Document Type


Journal/Book Title/Conference

Soil Science Society of America Journal






American Society of Agronomy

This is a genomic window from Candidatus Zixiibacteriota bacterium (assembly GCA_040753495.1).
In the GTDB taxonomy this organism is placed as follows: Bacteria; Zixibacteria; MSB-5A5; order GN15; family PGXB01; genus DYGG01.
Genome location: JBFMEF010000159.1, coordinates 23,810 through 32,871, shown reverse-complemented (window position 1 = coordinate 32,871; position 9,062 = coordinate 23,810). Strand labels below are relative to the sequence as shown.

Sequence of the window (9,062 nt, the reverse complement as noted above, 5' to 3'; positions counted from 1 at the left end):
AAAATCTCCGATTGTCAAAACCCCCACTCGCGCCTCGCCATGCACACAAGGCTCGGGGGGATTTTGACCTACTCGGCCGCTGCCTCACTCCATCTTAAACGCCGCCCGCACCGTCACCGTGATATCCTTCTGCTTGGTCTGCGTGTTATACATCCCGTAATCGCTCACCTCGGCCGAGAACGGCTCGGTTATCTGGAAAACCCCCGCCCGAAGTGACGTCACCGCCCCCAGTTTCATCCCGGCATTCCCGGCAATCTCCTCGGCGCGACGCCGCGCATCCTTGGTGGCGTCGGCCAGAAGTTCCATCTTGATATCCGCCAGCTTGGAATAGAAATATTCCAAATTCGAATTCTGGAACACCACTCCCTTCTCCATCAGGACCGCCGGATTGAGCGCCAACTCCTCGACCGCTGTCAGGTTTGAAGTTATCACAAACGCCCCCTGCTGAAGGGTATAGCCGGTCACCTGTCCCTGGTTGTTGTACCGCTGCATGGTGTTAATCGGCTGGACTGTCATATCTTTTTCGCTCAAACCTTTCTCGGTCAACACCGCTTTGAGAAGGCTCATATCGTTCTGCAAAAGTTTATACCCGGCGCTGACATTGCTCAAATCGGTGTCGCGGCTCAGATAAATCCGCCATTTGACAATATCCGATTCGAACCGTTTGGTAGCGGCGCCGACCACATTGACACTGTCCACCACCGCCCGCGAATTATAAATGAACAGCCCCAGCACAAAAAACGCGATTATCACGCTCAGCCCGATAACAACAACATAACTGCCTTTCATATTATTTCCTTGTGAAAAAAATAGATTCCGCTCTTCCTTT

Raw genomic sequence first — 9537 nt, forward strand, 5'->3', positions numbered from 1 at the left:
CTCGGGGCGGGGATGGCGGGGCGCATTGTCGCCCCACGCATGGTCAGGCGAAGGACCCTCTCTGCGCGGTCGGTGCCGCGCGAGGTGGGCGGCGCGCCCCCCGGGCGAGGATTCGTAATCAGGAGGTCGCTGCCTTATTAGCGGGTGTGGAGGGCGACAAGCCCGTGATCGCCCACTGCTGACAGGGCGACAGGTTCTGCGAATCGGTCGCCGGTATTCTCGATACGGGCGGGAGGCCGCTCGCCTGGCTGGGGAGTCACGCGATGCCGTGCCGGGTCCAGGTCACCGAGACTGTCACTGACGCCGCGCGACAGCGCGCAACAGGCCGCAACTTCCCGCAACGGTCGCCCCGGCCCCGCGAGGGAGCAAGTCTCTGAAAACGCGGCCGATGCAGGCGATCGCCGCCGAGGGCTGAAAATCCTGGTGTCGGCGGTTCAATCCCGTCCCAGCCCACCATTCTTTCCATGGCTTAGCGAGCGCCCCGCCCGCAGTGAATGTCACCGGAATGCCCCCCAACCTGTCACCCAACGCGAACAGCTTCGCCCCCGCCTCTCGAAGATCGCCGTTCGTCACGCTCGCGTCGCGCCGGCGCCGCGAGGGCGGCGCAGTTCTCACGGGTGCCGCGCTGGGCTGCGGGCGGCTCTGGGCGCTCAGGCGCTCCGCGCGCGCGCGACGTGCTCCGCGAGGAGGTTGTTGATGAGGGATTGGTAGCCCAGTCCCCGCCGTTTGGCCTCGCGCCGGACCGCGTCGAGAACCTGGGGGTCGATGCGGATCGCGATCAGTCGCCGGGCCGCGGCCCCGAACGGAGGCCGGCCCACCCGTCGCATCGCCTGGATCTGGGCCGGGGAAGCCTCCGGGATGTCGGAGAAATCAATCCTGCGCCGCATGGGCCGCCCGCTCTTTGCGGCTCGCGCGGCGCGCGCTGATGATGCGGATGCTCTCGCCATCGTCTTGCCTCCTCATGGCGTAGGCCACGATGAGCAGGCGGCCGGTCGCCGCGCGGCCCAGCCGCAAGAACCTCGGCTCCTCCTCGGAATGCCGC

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Precipitation, throughfall, forest floor, and soil leachate samples were monitored continuously in 1981 and 1982 in a N-poor Douglas-fir [Pseudotsuga menziesii (Mirb.) Franco] forest and a red alder (Alnus rubra Bong.) forest growing adjacently on a glacial soil in western Washington. The purpose of the study was to quantify the relative importance of atmospheric vs. natural sources of H+ input to forest soil acidification, and to determine the role of N transformation processes in the overall H+ balance of soils with different N status. Rainwater samples had an avg pH of 4.7 and annual H+ deposition via precipitation averaged 320 mol H+ ha–1 yr–1. This was modest compared to internal H+ production associated with HCO-3 and NO-3 formation. In the soil under alder cover, which was naturally enriched in N through symbiotic N2-fixation, nitrification released up to 4500 mol H+ ha–1 annually to the solution percolating through the upper part of the soil profile. In the N-poor soil no nitrification could be observed and N transformation processes had a minor influence on the soil H+ balance. The main internal acidification source in this case was H2CO3 dissociation releasing 420 mol H+ ha–1 yr–1. In both instances, soil solutions appeared well buffered against these external and internal acidification sources, and few H+ leached below the 40-cm soil depth.